hey thank you for this, congratulations on getting in that's incredible! which college? i think you're very right about the more modern content of the cambridge course, much more my scene, plus it's rather beautiful how was the interview for you? and if you don't mind me being nosy, would there be any chance of you letting me know your AS / GCSE grades? everyone seems to have 27A*s which is slightly distressing X X X
    You're welcome. I used TSR a lot last year when I was applying, so I feel like I'm kind of paying it forward! :woo: Come on, seven A*s is hardly shabby! :p: Since you ask, I got 10A* at GCSE, and 4 As at AS. But I think it's true what they say - I do know quite a few people who didn't get great grades at GCSE (which you did, by the way) or got the odd B at AS, but still managed to get in because they had a great PS or a great interview. And I know people with grades quite a bit higher than mine who got rejected. So don't let grades put you off.

    My interview went a lot better than I thought it would! I actually enjoyed it a bit. I was nervous at the beginning of the subject specific interview, but as they asked me about books from my personal statement that I really liked and was happy to talk about, I relaxed pretty quickly. The general interview was them basically asking me questions about myself, with a few english-related questions thrown in for good measure. Why do you want to do english, what's the point of it, what recent developments can you tell me about, how have your other subjects helped you....

    My interviewers were pretty nice as well - older students told me that the interview is mostly a way of seeing if you'd be good in supervisions and if they'd enjoy teaching you, which made me a bit less nervous. Prepare to be challenged though! They will lead the conversation in more difficult directions depending on what you say, and try to make you think on your feet. They say that if you walk out the interview having been able to answer every question or if the questions were all pretty simple, it probably hasn't gone that well.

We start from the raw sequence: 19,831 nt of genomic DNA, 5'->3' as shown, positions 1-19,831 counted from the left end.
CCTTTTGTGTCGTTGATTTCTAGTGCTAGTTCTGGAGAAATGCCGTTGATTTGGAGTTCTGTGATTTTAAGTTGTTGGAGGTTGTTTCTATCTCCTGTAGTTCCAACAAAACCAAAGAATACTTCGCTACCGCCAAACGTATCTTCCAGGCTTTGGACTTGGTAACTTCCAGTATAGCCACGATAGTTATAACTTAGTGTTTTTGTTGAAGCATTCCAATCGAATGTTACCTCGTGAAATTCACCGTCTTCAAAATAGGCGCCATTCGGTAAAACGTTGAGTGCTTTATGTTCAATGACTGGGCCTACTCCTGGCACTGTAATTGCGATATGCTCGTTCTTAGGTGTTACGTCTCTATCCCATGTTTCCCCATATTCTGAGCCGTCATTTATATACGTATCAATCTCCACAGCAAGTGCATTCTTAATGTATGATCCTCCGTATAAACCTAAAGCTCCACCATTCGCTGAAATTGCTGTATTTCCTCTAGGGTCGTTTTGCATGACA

Here's a few random interview tips I learnt. But keep in mind, I haven't actually been to Cambridge yet! These are just a few things I thought helped me out during my interview. Being honest is a good policy - faking enthusiasm about something you don't really like is pointless, as they'll see straight through it. Mentioning something you really love is best. Reading around an author, period or genre is a good idea - for example, I did The Great Gatsby at AS so I read a few more of Fitzgerald's books, a bit of Hemingway and a few other bits and pieces from the time. Knowing a bit about the period is a plus. They ask for a few essays you've already written to look at, and they do ask questions on them - make sure to reread them and possibly the books so you can argue your points! Keeping up with literature in the news is also a good idea. Random-but-interesting facts are really useful. Reread the books in your PS before you go for interview, it's impossible to tell what they'll ask you about! They focused on areas that I really didn't expect during mine. Oh, and don't forget that Oxbridge is not the be-all and end-all. There are a lot of great universities out there, I'm sure they all have their own pros and cons.

    Ok, I'll stop rambling now I probably don't know as much as some others on this site, but if you want to ask me anything go ahead and send me a PM and I'll do my best.
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    (Original post by Angela_Beth)
    You're welcome. I used TSR a lot last year when I was applying, so I feel like I'm kind of paying it forward! :woo: Come on, seven A*s is hardly shabby! :p: Since you ask, I got 10A* at GCSE, and 4 As at AS. But I think it's true what they say - I do know quite a few people who didn't get great grades at GCSE (which you did, by the way) or got the odd B at AS, but still managed to get in because they had a great PS or a great interview. And I know people with grades quite a bit higher than mine who got rejected. So don't let grades put you off.